History of the Art

Europeans first arrived at the Great Lakes in 1535.  In the 1600’s, the fur trade began.  After 1650, Native women began using imported broadcloth and ribbon.  By 1675, trade beads arrived.  By 1880’s the use of raw materials diminished drastically due to the scarcity of large animals.  By 1850, the seed beads arrived and were used for bandolier bags by the Anishinaabe in Minnesota, and soon became a wearable art form by other tribes.  Many tribes were exterminated in wars, integrated into other tribes through marriage, died from disease, removed to distant reservations, and were separated by the Canadian and United States border. The Great Lakes tribes are defined by a shared physical environment, a point in time when the access to goods were made, and the sharing of similar design patterns of our separate and distinct cultures.  A story can be told about each tribe from the garment of a woman’s skirt.  Each skirt is as multifaceted as the women who wear them. 

Through the variety of regional art styles, shapes and patterns, colors and symbols reflect the land where fresh water runs into the mouths of the great salt waters.  Art designs depict the edible fruits and vegetables that are included in our ceremonial foods, our spirit beings, clans, and animals that provide us with protection, comfort, and warmth during the freezing months.  Colors represent the rays of the sun, the color of flames, the color of the moon, and the moon represents our Grandmother and all women.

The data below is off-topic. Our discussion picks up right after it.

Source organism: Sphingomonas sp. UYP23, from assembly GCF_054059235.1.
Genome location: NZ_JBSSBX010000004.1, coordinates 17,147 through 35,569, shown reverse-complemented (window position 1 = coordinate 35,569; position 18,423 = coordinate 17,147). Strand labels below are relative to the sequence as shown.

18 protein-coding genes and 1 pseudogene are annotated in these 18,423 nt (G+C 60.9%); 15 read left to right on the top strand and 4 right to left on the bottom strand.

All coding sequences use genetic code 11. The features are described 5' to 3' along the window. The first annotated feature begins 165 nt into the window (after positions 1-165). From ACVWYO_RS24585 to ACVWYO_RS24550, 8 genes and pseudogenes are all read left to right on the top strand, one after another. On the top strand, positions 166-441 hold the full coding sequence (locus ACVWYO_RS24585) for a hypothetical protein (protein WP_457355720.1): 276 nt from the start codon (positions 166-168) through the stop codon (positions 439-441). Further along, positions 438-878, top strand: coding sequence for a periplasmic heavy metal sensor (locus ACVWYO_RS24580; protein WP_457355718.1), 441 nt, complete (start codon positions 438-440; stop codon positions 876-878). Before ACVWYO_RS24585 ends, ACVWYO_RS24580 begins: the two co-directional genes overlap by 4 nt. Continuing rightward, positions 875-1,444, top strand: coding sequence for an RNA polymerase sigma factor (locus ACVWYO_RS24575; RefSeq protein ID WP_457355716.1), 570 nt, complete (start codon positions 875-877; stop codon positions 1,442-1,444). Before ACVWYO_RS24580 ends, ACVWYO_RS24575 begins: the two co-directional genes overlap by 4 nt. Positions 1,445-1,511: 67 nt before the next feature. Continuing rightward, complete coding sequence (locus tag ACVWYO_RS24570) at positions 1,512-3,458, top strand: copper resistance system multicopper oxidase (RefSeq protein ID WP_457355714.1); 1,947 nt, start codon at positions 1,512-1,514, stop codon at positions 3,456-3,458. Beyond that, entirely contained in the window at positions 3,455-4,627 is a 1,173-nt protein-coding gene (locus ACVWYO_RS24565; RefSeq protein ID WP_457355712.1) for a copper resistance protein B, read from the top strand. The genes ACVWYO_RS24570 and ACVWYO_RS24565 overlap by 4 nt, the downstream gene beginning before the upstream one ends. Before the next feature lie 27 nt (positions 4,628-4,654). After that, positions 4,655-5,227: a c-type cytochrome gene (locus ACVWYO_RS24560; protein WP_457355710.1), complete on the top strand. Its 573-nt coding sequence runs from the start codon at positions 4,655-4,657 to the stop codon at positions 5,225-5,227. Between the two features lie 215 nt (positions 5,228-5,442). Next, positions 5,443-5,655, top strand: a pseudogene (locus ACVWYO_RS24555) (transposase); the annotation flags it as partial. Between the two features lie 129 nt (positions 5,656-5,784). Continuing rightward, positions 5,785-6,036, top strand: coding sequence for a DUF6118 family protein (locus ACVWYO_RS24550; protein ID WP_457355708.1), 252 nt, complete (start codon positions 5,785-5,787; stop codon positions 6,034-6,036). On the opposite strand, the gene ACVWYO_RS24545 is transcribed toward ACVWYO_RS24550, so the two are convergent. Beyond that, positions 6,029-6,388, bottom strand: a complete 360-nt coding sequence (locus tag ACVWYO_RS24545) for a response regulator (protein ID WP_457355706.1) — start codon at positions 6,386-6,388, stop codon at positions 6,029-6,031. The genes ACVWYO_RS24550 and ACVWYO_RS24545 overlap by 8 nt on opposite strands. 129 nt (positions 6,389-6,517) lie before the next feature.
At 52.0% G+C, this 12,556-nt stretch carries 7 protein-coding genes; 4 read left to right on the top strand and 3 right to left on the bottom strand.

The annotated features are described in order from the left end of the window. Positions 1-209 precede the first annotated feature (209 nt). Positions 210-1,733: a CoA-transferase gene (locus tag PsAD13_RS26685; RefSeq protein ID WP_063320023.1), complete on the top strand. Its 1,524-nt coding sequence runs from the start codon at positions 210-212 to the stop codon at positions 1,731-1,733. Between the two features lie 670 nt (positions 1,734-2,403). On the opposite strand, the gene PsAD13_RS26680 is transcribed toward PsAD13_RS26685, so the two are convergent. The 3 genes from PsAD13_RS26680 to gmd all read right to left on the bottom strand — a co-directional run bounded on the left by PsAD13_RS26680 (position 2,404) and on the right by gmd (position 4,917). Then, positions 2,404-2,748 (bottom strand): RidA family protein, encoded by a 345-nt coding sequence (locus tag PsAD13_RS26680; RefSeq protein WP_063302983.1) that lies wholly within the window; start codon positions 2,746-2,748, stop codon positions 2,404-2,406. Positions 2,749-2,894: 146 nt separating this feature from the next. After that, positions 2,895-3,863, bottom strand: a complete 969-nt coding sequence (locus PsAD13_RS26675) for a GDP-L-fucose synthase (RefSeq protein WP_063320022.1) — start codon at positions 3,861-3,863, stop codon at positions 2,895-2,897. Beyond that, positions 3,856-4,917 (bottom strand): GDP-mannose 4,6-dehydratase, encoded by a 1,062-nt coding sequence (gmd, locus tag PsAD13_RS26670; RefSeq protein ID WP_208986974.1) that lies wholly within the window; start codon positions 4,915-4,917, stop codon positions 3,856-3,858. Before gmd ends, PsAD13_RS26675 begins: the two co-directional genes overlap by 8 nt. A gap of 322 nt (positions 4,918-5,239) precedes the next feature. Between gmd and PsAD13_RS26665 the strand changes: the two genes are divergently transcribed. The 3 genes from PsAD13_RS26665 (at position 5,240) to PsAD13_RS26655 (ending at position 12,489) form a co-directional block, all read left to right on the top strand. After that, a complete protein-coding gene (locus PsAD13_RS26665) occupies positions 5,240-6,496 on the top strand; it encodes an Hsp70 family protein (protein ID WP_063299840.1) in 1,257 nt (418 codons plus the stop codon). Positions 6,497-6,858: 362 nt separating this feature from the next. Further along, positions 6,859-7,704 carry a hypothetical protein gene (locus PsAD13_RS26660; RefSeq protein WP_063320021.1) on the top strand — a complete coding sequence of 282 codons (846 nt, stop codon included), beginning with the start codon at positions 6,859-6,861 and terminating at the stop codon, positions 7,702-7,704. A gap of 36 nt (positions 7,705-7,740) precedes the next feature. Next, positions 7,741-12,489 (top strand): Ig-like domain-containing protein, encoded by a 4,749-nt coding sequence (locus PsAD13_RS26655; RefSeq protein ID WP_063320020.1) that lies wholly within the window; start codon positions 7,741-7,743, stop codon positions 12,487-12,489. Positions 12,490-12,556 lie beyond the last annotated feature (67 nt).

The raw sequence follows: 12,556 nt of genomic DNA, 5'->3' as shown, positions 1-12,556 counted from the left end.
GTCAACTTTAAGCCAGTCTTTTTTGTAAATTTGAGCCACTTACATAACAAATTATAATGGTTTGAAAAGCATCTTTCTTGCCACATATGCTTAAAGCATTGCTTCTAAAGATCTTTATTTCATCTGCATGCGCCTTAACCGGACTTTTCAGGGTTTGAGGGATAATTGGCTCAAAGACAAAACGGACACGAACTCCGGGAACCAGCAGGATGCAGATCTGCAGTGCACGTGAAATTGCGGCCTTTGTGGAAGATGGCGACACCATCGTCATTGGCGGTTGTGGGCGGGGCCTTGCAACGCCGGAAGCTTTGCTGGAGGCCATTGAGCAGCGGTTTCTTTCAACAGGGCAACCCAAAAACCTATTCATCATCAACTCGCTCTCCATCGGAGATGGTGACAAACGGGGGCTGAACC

Minnesota’s history expands beyond state boundaries because of the connection between the people and their cultures.  I have been conducting research to gather the details of the uses and designs of clothing associated with the tribes represented in this show. The common thread of these tribes is their clothing based upon the availability of materials found in their environment, through trade, creating designs based on the landscape and practicality of weather conditions and every day life.

Migration of the Anishinaabe that also represents the main waterway from which the Voyageurs made their way from the Eastern coast to the Great Lakes.  It also indicates the Native tribes they met along the way and to whom the Great Lakes is called home. (Map: The Mishomis Book, "The Voice of the Ojibway" by Edward Benton-Benai.)

Migration of the Anishinaabe that also represents the main waterway from which the Voyageurs made their way from the Eastern coast to the Great Lakes.  It also indicates the Native tribes they met along the way and to whom the Great Lakes is called home. (Map: The Mishomis Book, "The Voice of the Ojibway" by Edward Benton-Benai.)

The Great Lakes tribes represented in this show are the Anishinaabe, Potawatomi, and Ottawa who are related as the “People of the Three Fires,” also are the Ho-Chunk, Sac, Fox, Huron, Cree, Metis and Iroquois Confederacy made of the Seneca, Cayuga, Onondaga, Oneida and Mohawk tribes that live directly along the shores of the Great Lakes today and are historically related to each other not only geographically, but by language, military alliance, and marriage.

ANISHINAABEMOWIN (OJIBWE) IS THE MOST-SPOKEN INDIGENOUS LANGUAGE IN THE GREAT LAKES BASIN. 

Translated by Charles Lippert, Anishinaabemowin Speaker, are the names of the Great Lakes in Anishinaabemowin (as sited in the Decolonial Atlas).

The Great Lakes (The Five Freshwater Seas): Nayaano-nibiimaang Gichigamiin
 
Lake Superior (Anishinaabe’s Sea): Anishinaabewi-gichigami
 
Lake Erie (Neutral’s Sea): Waabishkiigoo-gichigami, also known as Aanikegamaa-gichigami (Chain of Lakes Sea)
 
Lake Michigan (Illinois’ Sea): Ininwewi-gichigami
 
Lake Huron (Iroquois’ Sea) Naadowewi-gichigami, also known as Gichi-aazhoogami-gichigami (Great Crosswaters Sea)
 
The St. Louis River (MN / WI), St. Mary’s River (ON / MI), St. Claire River (ON / MI), Niagara River (ON / NY) and the St. Lawrence River (QC / ON) are all called Gichigami-ziibi (Sea River), as they all drain into or out of a Great Lake.